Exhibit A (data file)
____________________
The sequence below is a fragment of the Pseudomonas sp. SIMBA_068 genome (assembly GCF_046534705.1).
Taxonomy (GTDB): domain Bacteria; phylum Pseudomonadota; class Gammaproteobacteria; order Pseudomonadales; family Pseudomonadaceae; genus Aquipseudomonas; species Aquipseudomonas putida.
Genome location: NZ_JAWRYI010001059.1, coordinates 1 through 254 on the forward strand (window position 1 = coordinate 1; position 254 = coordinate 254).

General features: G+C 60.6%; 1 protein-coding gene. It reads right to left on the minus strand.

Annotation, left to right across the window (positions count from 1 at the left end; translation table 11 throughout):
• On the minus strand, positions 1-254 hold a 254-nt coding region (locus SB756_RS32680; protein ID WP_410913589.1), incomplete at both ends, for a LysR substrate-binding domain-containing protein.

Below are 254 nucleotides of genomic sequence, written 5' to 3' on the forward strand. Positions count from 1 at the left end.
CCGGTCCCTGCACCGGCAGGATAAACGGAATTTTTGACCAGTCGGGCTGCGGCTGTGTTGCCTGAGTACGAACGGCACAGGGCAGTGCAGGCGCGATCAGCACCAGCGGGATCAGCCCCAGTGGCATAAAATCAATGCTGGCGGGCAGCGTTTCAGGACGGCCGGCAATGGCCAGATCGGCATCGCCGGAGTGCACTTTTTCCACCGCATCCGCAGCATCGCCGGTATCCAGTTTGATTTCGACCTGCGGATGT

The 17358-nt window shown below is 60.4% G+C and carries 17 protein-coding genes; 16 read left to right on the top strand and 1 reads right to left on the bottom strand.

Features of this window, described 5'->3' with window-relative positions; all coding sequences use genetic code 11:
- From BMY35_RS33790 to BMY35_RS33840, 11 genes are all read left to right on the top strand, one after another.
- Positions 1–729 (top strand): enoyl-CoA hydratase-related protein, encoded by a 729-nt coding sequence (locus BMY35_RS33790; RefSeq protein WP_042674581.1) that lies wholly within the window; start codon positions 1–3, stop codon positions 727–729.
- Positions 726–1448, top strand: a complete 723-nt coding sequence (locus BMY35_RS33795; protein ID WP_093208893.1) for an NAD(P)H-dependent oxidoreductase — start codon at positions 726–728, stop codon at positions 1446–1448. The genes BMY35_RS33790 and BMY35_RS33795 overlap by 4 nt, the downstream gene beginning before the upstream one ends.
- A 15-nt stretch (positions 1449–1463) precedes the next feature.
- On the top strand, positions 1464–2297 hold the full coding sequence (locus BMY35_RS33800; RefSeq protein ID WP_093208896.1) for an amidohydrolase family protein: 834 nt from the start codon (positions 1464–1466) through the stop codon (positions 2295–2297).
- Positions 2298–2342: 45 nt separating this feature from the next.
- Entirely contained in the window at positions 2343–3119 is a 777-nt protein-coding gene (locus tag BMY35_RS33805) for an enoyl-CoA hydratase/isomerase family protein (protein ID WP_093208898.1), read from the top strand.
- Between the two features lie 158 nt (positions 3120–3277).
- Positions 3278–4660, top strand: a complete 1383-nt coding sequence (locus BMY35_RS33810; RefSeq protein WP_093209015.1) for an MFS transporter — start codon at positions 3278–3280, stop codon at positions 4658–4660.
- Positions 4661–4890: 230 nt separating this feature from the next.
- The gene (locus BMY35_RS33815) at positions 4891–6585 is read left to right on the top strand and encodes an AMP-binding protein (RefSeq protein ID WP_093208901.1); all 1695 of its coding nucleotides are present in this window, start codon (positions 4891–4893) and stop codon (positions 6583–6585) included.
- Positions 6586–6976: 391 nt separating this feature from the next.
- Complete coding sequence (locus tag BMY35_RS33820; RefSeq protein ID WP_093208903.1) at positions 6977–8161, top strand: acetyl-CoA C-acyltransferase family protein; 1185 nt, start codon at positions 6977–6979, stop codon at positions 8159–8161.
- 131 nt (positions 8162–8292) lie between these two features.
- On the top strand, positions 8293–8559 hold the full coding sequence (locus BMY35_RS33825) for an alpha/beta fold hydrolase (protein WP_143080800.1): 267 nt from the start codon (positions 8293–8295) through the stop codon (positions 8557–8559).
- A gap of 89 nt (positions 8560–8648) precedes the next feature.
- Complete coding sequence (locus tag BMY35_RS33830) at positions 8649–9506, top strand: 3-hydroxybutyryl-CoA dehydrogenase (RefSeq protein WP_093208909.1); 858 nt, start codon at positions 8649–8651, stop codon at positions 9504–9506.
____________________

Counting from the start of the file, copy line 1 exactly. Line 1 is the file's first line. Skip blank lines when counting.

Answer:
The sequence below is a fragment of the Pseudomonas sp. SIMBA_068 genome (assembly GCF_046534705.1).